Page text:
Dad installed odometers on our bikes when my sisters and I were kids.
He was into being healthy and wanted us to ride at least three miles a day
My first life hack was born from Dad’s focus on health and my need to play:
I discovered that 1) the clear plastic top popped off the odometer and 2) the tip of a pine needle—that dark sappy part that holds a few needles together—was just strong enough to push the numbers forward. After that, it was a short ride to Jackie’s house, where I’d ditch my bike in her back yard, and play with her for a while.
In a rare moment of pity for my older sister, who was 12 miles behind one week, I shared my hack.
Rather than thanking me for being amazing, she turned tattletail and ratted me out. In a prodigal son turn of events, Dad didn’t reprimand me. Instead, he laughed, my sister stomped off, and I dodged a bullet. I was eight years old.
In Tim Grahl’s new book Running Down A Dream (to be released July 11th), he has “tools” noted throughout the book, and then an appendix at the end, with all of the tools listed.
Tool #1 is “Find the Shortest Path.”
I’m betting odometer fixing wasn’t what he had in mind when he identified Tool #1.
To play, the deal was that I had to do my chores and ride my bike. I found the shortest path to get what I wanted, but my role on that path was more grasshopper than ant. This continued into my twenties.
I would do work, but not THE work.
Throughout college I held two jobs at a time and internships, with a side gig of upselling products bought with employee discounts to my younger sister and roommates. Working at a clothing store and a music store made this possible, since CDs and trendy threads were in high demand by high school and college students. During a semester in London, I sold most of my clothes to a consignment shop wanting U.S. brands, and then bought up UK brands to bring back and sell to the consignment shop in Fayetteville, N.C., where my parents lived. In both Boston and London I sorted out how ride the T and Tube for free, so transportation was taken care of, and then a receptionist job at a Newbury St. salon took care of haircuts and highlights, and at least looking like I had my shit together.
I had figured out the shortest path to get what I wanted (and to look like I had what I wanted).
But want doesn’t equal need.
In The Artist’s Journey (also being released July 11), Steve has a section titled “The Epiphanal Moment.”
In Hollywood parlance, the All Is Lost moment is succeeded, often immediately, by the Epiphanal Moment.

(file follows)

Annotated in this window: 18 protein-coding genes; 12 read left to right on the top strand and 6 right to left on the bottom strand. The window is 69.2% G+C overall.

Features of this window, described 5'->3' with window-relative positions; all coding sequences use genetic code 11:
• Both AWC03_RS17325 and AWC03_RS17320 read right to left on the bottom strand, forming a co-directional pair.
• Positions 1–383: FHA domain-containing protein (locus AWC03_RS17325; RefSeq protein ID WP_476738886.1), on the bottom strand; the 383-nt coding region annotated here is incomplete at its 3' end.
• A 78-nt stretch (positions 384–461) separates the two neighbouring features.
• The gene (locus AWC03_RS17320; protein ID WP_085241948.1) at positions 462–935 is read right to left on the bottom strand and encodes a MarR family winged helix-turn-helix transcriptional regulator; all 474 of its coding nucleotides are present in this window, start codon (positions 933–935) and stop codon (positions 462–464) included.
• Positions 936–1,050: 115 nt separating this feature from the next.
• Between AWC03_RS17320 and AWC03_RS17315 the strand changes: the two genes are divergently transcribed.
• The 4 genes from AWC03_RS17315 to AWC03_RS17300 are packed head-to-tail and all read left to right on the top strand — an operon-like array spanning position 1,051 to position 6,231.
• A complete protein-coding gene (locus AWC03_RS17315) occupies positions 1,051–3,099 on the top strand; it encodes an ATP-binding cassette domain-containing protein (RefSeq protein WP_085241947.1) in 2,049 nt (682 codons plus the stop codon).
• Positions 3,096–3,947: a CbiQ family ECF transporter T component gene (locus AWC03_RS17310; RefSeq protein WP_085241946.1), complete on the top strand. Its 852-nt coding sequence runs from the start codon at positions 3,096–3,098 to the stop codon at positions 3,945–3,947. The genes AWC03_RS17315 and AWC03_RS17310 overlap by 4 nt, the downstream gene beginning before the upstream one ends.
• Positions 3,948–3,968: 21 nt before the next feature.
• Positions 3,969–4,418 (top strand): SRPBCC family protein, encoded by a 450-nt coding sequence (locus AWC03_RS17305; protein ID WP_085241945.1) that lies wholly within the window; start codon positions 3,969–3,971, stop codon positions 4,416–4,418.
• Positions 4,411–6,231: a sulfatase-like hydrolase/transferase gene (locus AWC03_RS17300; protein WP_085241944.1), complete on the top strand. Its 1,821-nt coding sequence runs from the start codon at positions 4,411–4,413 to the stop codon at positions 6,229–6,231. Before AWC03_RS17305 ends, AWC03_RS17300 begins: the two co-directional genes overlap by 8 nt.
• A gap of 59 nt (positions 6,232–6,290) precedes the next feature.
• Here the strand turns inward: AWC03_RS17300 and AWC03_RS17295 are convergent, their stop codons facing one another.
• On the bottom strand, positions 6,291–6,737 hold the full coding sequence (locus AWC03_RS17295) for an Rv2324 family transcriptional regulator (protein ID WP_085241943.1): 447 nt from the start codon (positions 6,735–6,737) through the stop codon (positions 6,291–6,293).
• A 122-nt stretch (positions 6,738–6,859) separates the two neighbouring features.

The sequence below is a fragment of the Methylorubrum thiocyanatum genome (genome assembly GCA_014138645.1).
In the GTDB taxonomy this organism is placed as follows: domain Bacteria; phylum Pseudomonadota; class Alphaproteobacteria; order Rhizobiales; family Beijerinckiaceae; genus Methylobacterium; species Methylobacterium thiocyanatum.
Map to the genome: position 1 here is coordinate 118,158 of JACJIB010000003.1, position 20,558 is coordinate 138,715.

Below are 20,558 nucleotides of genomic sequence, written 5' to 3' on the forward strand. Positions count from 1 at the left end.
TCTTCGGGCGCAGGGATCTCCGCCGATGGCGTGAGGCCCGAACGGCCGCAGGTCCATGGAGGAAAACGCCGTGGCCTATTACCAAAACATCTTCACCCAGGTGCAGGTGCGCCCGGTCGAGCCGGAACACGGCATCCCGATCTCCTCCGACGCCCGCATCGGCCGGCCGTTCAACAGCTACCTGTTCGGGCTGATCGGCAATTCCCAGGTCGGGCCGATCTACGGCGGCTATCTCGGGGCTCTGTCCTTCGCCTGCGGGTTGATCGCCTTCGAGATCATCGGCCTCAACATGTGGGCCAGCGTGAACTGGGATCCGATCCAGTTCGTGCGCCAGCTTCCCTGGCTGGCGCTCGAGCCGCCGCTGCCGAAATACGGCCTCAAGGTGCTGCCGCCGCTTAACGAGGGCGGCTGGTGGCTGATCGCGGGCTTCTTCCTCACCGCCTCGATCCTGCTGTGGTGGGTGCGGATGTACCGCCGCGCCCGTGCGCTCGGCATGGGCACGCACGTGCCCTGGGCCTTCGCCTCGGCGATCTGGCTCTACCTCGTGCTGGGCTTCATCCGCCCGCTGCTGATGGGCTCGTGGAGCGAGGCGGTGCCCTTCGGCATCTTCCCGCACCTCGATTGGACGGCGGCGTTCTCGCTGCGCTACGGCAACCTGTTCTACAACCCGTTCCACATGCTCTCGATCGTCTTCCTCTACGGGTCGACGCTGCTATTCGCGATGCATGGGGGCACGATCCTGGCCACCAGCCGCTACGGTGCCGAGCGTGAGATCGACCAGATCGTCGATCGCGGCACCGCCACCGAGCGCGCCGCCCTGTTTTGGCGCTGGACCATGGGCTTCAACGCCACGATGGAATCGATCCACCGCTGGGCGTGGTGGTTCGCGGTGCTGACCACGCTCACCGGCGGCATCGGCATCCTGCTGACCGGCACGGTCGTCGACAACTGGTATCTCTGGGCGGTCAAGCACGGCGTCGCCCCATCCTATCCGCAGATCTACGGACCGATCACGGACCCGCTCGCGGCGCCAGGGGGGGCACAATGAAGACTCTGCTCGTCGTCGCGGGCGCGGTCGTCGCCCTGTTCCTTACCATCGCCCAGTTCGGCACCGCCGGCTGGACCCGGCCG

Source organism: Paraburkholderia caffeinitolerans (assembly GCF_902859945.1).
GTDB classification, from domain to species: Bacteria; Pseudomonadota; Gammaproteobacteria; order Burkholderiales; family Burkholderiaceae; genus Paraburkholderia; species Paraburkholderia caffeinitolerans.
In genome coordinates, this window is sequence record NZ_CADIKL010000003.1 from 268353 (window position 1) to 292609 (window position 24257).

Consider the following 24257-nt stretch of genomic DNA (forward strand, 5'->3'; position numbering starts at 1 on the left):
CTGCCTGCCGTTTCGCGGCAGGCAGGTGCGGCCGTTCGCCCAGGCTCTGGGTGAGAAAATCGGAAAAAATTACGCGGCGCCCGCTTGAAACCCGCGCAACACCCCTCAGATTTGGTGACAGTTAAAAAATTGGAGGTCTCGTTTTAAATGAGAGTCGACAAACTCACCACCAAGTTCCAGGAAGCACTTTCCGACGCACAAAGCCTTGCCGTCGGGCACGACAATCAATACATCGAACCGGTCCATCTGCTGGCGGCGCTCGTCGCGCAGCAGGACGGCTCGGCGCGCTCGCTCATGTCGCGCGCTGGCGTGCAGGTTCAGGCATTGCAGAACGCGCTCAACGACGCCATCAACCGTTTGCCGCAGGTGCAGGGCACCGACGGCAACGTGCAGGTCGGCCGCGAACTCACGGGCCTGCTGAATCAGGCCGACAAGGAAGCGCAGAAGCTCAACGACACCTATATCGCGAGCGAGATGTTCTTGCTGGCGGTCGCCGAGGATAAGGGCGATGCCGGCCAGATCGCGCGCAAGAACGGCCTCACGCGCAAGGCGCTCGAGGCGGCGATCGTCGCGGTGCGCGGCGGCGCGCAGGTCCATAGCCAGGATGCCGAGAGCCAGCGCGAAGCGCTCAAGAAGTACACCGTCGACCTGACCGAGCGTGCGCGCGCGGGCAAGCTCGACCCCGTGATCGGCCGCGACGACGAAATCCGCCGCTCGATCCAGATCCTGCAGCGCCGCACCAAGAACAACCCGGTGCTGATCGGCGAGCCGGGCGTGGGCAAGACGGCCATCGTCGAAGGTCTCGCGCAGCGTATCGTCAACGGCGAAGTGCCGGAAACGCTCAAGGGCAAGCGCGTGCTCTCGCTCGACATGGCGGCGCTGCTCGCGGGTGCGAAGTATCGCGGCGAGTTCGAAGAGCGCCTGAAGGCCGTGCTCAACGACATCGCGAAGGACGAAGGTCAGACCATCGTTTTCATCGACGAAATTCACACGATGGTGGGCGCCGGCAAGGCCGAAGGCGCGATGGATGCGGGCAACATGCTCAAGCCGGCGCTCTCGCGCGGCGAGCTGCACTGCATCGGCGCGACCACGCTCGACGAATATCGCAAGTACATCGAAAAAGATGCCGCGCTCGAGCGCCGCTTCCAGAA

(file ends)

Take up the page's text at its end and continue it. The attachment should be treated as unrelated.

In this moment, the hero experiences a breakthrough.
This breakthrough is almost always internal. The hero changes her attitude. She regroups. She sees her dilemma from a new perspective—one that she had never considered before (or, if she had considered it, had rejected)—a point of view that offers either hope or desperation amounting to hope.
My epiphanal moment came when I realized that if I spent the same amount of time doing what I enjoyed, as I did on sorting out side gigs and busy work to avoid doing the hard work, I could likely achieve my dreams and have time to spare.
What does that look like now?
It looks like a puppy on a short leash.
I have a tight schedule. I do certain things at certain times every day. Staying on that schedule keeps me on the shortest path and wards off drama.
Example: I was up late earlier this week and slept in the next morning. In the period of an hour, I needed to get the dog fed and walked, my daughter up, showered, fed, and to camp, and needed to fit a shower in for myself. On the way out the door with the dog, I put on the “stay” alarm since the kids were home alone, and in my rush forgot to close the garage door. The alarm went off, but my daughter was in the shower and my son, who could outsleep Rip Van Winkle, slept through it. By the time I got home, the police were at my home, their cars blocking the driveway, and policemen themselves peering into windows. I got a warning. My daughter was late for camp. I never got around to showering. The day fell apart.
With work, it is about going directly to the person I need to speak with—or going to the direct source. With Black Irish Books, that’s always been about the direct connection with customers instead of mucking around with press and book stores and other middle men. It’s been about cutting through the center instead of circling the perimeter wasting time.
When you read The Artist’s Journey and Running Down A Dream (special bundle of both), you’ll notice that both Steve and Tim traveled long and winding roads. Once they cut the clutter and got on the straight and narrow things started happening.
There’s a reason the shortest path (sans the odometer fixing) is #1 on Tim’s list.